When three first-year ATLAS master's students in the Social Impact track of the Creative Technology and Design program learned of the staggering suicide rate of male farmers in rural India and the suffering that ensues for their surviving family members, they wanted to explore effective interventions.
Professor Franck Vernerey and ATLAS Assistant Professor Carson Bruns received $477,000 from the National Science Foundation to begin research on a new kind of biocompatible actuator that contracts and relaxes in only one dimension, like muscles.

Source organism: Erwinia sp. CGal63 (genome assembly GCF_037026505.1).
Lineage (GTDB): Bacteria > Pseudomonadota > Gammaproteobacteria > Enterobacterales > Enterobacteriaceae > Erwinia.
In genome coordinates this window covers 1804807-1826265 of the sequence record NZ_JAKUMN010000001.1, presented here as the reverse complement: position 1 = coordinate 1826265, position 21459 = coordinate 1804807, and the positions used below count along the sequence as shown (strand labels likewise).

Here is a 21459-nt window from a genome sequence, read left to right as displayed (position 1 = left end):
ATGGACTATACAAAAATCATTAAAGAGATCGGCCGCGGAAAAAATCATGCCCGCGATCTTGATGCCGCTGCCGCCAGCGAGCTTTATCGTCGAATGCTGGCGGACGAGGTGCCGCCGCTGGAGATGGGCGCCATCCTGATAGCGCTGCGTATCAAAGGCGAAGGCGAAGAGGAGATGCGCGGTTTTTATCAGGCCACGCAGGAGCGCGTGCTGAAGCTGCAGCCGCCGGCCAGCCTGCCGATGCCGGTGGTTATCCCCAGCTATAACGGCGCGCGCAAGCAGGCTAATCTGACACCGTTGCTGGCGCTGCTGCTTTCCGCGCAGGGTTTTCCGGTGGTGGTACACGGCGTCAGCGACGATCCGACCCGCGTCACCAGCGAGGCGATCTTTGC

ATLAS Assistant Professor Carson Bruns discusses how nanotechnology can give tattoos biomedical applications. He discusses recently-published research on tattoos that alert an individual when their skin needs protection by employing ink that is only visible when exposed to UV light.
At a time when the field of human-computer interaction is becoming more important than ever, ATLAS researchers are making substantial contributions, contributing nine papers and two workshops to CHI '20.